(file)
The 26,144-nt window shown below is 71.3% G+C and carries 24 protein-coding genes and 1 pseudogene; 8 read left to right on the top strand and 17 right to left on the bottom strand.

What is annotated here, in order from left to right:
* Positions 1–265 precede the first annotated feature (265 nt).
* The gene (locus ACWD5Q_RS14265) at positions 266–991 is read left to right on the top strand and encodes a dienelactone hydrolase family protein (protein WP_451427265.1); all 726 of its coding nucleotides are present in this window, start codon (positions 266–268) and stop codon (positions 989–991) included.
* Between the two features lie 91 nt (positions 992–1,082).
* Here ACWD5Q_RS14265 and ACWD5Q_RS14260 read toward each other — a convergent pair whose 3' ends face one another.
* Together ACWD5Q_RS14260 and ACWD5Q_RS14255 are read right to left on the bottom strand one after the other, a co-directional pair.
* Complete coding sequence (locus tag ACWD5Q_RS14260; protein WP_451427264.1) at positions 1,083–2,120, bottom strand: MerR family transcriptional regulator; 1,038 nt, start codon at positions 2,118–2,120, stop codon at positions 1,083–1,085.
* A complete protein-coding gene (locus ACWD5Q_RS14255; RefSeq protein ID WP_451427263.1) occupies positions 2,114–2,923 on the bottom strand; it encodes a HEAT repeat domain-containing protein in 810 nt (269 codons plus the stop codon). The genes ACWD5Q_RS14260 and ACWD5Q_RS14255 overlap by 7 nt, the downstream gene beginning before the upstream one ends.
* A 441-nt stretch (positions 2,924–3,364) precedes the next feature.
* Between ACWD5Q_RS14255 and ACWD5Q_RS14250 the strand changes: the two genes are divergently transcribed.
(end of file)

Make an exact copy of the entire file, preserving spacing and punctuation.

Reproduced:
The 26,144-nt window shown below is 71.3% G+C and carries 24 protein-coding genes and 1 pseudogene; 8 read left to right on the top strand and 17 right to left on the bottom strand.

What is annotated here, in order from left to right:
* Positions 1–265 precede the first annotated feature (265 nt).
* The gene (locus ACWD5Q_RS14265) at positions 266–991 is read left to right on the top strand and encodes a dienelactone hydrolase family protein (protein WP_451427265.1); all 726 of its coding nucleotides are present in this window, start codon (positions 266–268) and stop codon (positions 989–991) included.
* Between the two features lie 91 nt (positions 992–1,082).
* Here ACWD5Q_RS14265 and ACWD5Q_RS14260 read toward each other — a convergent pair whose 3' ends face one another.
* Together ACWD5Q_RS14260 and ACWD5Q_RS14255 are read right to left on the bottom strand one after the other, a co-directional pair.
* Complete coding sequence (locus tag ACWD5Q_RS14260; protein WP_451427264.1) at positions 1,083–2,120, bottom strand: MerR family transcriptional regulator; 1,038 nt, start codon at positions 2,118–2,120, stop codon at positions 1,083–1,085.
* A complete protein-coding gene (locus ACWD5Q_RS14255; RefSeq protein ID WP_451427263.1) occupies positions 2,114–2,923 on the bottom strand; it encodes a HEAT repeat domain-containing protein in 810 nt (269 codons plus the stop codon). The genes ACWD5Q_RS14260 and ACWD5Q_RS14255 overlap by 7 nt, the downstream gene beginning before the upstream one ends.
* A 441-nt stretch (positions 2,924–3,364) precedes the next feature.
* Between ACWD5Q_RS14255 and ACWD5Q_RS14250 the strand changes: the two genes are divergently transcribed.